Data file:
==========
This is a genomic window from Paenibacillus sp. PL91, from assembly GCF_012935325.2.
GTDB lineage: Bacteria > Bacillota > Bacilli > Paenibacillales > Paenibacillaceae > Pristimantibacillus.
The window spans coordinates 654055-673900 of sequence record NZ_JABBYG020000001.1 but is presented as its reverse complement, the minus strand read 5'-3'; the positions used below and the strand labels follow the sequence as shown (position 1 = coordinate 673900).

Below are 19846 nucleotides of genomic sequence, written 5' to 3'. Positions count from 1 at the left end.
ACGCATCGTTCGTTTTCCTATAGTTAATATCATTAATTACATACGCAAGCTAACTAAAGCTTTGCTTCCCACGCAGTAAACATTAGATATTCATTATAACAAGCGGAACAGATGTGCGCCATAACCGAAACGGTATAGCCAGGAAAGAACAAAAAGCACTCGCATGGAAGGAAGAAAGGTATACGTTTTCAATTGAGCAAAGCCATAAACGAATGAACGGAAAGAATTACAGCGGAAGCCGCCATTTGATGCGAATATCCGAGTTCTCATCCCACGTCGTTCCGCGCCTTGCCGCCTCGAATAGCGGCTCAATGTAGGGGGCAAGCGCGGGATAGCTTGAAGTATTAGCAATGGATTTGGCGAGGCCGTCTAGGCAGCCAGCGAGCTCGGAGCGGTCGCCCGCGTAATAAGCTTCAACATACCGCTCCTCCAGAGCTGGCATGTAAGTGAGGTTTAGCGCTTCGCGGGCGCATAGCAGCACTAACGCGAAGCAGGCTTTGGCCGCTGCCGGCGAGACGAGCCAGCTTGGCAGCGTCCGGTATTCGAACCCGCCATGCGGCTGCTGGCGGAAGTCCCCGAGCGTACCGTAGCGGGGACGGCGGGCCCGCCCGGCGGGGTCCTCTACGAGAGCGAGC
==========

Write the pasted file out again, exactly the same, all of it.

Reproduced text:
This is a genomic window from Paenibacillus sp. PL91, from assembly GCF_012935325.2.
GTDB lineage: Bacteria > Bacillota > Bacilli > Paenibacillales > Paenibacillaceae > Pristimantibacillus.
The window spans coordinates 654055-673900 of sequence record NZ_JABBYG020000001.1 but is presented as its reverse complement, the minus strand read 5'-3'; the positions used below and the strand labels follow the sequence as shown (position 1 = coordinate 673900).

Below are 19846 nucleotides of genomic sequence, written 5' to 3'. Positions count from 1 at the left end.
ACGCATCGTTCGTTTTCCTATAGTTAATATCATTAATTACATACGCAAGCTAACTAAAGCTTTGCTTCCCACGCAGTAAACATTAGATATTCATTATAACAAGCGGAACAGATGTGCGCCATAACCGAAACGGTATAGCCAGGAAAGAACAAAAAGCACTCGCATGGAAGGAAGAAAGGTATACGTTTTCAATTGAGCAAAGCCATAAACGAATGAACGGAAAGAATTACAGCGGAAGCCGCCATTTGATGCGAATATCCGAGTTCTCATCCCACGTCGTTCCGCGCCTTGCCGCCTCGAATAGCGGCTCAATGTAGGGGGCAAGCGCGGGATAGCTTGAAGTATTAGCAATGGATTTGGCGAGGCCGTCTAGGCAGCCAGCGAGCTCGGAGCGGTCGCCCGCGTAATAAGCTTCAACATACCGCTCCTCCAGAGCTGGCATGTAAGTGAGGTTTAGCGCTTCGCGGGCGCATAGCAGCACTAACGCGAAGCAGGCTTTGGCCGCTGCCGGCGAGACGAGCCAGCTTGGCAGCGTCCGGTATTCGAACCCGCCATGCGGCTGCTGGCGGAAGTCCCCGAGCGTACCGTAGCGGGGACGGCGGGCCCGCCCGGCGGGGTCCTCTACGAGAGCGAGC